Jarvis Cocker health: Star on the ‘traumatic’ effects of nervous breakdown – warning signs

The One Show: Amol cuts off Jarvis Cocker during interview

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The Pulp frontman’s breakdown has been said to have been triggered by his most memorable moment. During a Michael Jackson performance at the 1996 Brit awards, Cocker trespassed the stage, in what was seen as a protest. Although some saw the act as “heroic” with calls for the star to be knighted, Cocker himself revealed that the incident had left a “toxic effect” on his life, and “doesn’t really like” to talk about the event at all. What followed was a “disease” that left the musician unable to go outside and suffering from extreme anxiety and delusional thoughts.

Speaking more about his mental struggle back in 2021, Cocker said that he had been approached by a young member of the New Labour movement asking for his endorsement, but soon this brief involvement with politics would lead to what he refers to as a “severely traumatic part of [his] life”.

Cocker explained that towards the end 1996 he had gone to New York, but when the telephone rang in his hotel room he assumed it had been bugged.

Feeling “alone and anxious” in the American city around Christmas time, Cocker was unable to face the crowds that took to the streets to celebrate the holidays, but also struggled to stay inside his hotel room too.

“I was in a fragile state of mind,” he continued to say, before remembering exact details about the decor of his hotel room that he was being “tormented” by at the time.

Describing the room he said: “Super designed, with a giant picture of a Vermeer painting, a woman pouring some milk out of a blue jug. You walked into an art installation.”

The term “nervous breakdown” is not formally recognised by medical bodies like the NHS, but according to statistics provided by Mind, a mental health charity, one in six people report experiencing a common mental health problem such as anxiety and depression in any given week in England.

A nervous breakdown is therefore interpreted slightly differently by all, but it is generally understood to mean a crisis situation when someone has reached “rock bottom”. This leaves them unable to function in everyday life and causes disruption to not only them but those around them.

Unlike depression or anxiety, there is no single list of symptoms that can distinguish that someone is having a nervous breakdown, but a few years ago, Dr David Bell, consultant psychiatrist and psychotherapist at the Tavistock Centre, said the following:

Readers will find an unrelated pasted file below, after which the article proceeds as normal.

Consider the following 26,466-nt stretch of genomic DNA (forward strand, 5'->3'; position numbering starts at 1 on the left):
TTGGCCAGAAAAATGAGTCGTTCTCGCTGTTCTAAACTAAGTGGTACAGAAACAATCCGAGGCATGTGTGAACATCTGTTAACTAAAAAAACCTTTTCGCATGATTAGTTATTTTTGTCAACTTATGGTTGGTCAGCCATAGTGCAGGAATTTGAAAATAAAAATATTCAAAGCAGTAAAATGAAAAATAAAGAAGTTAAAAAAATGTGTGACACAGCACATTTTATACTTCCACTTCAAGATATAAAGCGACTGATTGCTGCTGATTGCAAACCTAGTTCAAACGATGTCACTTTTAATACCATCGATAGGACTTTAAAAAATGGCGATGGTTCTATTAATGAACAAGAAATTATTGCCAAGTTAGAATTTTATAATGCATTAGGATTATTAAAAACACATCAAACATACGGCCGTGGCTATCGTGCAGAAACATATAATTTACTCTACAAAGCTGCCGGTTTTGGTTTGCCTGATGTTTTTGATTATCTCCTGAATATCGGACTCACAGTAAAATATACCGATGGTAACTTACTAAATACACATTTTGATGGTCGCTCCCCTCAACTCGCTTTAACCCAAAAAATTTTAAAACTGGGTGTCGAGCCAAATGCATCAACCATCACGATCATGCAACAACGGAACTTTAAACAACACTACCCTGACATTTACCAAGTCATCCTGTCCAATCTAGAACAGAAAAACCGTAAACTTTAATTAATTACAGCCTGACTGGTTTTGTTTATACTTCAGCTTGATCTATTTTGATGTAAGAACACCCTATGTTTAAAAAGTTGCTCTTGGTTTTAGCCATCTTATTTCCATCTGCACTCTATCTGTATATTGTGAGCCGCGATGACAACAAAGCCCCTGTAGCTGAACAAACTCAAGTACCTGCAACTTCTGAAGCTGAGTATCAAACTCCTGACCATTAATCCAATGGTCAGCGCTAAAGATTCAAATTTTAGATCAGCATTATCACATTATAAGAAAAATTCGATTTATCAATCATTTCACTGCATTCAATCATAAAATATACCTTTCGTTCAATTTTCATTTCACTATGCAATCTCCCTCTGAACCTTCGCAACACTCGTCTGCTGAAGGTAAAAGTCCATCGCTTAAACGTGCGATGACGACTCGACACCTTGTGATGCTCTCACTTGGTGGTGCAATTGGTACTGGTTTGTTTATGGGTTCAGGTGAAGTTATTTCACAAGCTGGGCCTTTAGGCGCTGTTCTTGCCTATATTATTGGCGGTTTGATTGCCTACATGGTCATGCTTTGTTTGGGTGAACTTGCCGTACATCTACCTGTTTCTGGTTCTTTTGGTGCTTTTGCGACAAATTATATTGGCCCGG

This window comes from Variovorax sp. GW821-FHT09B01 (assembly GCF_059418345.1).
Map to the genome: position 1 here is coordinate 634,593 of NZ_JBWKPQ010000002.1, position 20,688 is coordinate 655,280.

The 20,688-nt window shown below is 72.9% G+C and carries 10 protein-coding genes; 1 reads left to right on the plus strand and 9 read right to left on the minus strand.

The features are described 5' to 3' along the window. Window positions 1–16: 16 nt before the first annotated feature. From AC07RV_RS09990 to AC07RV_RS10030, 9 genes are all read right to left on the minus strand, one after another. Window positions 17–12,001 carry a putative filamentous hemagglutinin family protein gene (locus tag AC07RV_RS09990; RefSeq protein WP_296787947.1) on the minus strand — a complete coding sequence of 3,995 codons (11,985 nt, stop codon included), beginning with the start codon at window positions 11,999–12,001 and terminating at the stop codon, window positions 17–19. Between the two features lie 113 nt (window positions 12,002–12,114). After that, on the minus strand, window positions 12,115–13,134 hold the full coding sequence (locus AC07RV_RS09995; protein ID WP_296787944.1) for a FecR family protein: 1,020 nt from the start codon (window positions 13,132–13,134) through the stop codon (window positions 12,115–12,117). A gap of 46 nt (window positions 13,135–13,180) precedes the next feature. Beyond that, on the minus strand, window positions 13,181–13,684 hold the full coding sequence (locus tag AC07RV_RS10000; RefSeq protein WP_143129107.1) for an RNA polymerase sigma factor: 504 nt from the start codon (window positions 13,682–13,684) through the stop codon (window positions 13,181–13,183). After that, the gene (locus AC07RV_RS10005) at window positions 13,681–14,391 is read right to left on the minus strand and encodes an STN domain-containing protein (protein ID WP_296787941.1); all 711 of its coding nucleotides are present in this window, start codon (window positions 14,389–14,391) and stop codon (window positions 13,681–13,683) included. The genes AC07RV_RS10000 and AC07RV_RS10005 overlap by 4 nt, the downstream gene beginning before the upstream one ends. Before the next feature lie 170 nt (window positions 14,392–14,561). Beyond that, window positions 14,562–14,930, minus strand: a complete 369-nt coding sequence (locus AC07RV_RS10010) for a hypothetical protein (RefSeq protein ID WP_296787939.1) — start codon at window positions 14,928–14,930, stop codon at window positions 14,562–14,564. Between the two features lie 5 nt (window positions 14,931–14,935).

“Breakdown is a general term that people use to describe a very, very wide variety of experiences,” before going on to say that the term is “appropriate” as it “captures something of the experience”.

According to Dr Philip Timms, a consultant psychiatrist with the South London and Maudsley Trust, the most common type of breakdown is someone developing moderately severe depression, normally over a period of weeks.

This can lead to an individual feeling “more on edge, finding it more difficult to sleep, finding themselves thinking more negatively about themselves, feeling increasingly hopeless and incompetent about what they’re doing”.

From this description it can be suggested that a breakdown occurs when and if a depressive episode is not dealt with. The “build-up” of symptoms is part of the process of reaching rock bottom.

Depression can occur due to a range of things, sometimes this is a life-changing trigger such as a bereavement or losing a job. For others, a family history can put them more at risk of developing depression or the condition can develop for no obvious reason whatsoever.

There are also different types of depression that can strike at different times of year, or during specific times in an individual’s life. These include the following:

  • Seasonal affective disorder (SAD) – depression that occurs at a particular time of year, or during a particular season. See our page on SAD for more information
  • Dysthymia – continuous mild depression that lasts for two years or more. Also called persistent depressive disorder or chronic depression
  • Prenatal depression – depression that occurs during pregnancy. This is sometimes also called antenatal depression
  • Postnatal depression (PND) – depression that occurs in the first year after giving birth.

Symptoms of depression will differ for every individual, particularly if they suffer from a specific depression disorder, but the most common symptoms that can help someone decipher if they are suffering from depression or not can include feeling agitated, irritable or restless for long periods of time and avoiding social events that they usually enjoy.

If you feel that you’re experiencing a nervous breakdown, it is important to seek medical help, who will then be able to advise you on the best course of treatment.

The main treatments for depression can involve a combination of lifestyle changes, talking therapies and medicine. For example, if suffering from mild depression, a doctor may suggest exercise classes or attending self-help groups. But for those with more severe depression, cognitive behavioural therapy (CBT) can help them to work through negative thought processes.

Psychotherapist Gael Lindenfield and stress specialist Dr Malcolm Vandenburg identify the early warning signs of immobilising stress, which could be used to identify when individuals are going into a so-called nervous breakdown. These early warning signs include physical changes:

  • Diarrhoea
  • Constipation
  • Back pain
  • Breathing problems
  • Disrupted sleep
  • Disrupted menstrual cycle

Certain emotional changes:

  • Worrying all of the time
  • Feeling overwhelmed
  • Guilt
  • Confusion

And finally, behavioural changes:

  • Mood swings
  • Temper loss
  • Inability to tolerate noise
  • Withdrawal from normal life.

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